Right To Be Forgotten just can’t catch a break. Yesterday, more fire kindling has been thrown onto the bonfire when, according to a release, 50 links to Wikipedia have been removed from Google search results due to the Right To Be Forgotten legislation.
Here is a bit form the release:
As of July 18, Google has received more than 91,000 removal requests involving more than 328,000 links; of these, more than 50% of the URLs processed have been removed. More than fifty of these links were to content on Wikipedia.
Wikimedia claims that it was made aware of the recent removal of links to Wikipedia because Google sent notices to the Wikimedia Foundation. Wikiemdia is opposing the Right To Be Forgotten decision and “its implications for free knowledge.”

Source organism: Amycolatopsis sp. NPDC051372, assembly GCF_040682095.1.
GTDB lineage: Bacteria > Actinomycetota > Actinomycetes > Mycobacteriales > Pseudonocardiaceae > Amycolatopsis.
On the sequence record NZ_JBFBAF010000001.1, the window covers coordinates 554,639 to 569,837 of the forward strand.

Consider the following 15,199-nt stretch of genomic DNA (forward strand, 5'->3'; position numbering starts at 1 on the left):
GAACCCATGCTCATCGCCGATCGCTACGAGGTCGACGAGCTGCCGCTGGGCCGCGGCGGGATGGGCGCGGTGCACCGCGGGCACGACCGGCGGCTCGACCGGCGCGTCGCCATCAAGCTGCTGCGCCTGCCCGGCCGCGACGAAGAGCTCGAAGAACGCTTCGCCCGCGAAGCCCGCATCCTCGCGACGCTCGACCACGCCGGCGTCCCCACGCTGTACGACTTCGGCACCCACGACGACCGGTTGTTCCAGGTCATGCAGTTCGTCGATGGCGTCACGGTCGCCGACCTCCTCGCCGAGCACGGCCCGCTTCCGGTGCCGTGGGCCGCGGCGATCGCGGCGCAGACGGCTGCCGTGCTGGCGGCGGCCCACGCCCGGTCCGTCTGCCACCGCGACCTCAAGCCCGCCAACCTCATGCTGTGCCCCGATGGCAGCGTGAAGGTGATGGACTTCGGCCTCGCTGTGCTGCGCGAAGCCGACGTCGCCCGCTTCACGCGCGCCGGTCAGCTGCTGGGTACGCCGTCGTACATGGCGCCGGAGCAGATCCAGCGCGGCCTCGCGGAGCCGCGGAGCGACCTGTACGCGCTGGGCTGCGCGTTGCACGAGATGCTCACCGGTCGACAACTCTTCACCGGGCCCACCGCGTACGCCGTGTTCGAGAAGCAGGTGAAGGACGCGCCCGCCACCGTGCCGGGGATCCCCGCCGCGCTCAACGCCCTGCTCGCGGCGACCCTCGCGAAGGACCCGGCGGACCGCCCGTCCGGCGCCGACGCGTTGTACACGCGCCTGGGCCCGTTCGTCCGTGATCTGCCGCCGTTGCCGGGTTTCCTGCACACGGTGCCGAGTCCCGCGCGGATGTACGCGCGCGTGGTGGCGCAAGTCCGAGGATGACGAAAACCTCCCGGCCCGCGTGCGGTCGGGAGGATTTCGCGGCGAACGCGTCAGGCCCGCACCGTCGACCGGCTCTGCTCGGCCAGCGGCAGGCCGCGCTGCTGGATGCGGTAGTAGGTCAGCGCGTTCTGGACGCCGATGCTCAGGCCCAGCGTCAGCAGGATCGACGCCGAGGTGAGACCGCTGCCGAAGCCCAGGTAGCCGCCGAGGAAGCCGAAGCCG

Wikimedia had this to say:
Search engines have no legal obligation to send such notices. Indeed, their ability to continue to do so may be in jeopardy. Since search engines are not required to provide affected sites with notice, other search engines may have removed additional links from their results without our knowledge. This lack of transparent policies and procedures is only one of many flaws in the European decision.
The Wikimedia Foundation has launched a dedicated page where they are going to post the link removal notices with the intention of of moving towards more transparency around Right To Be Forgotten.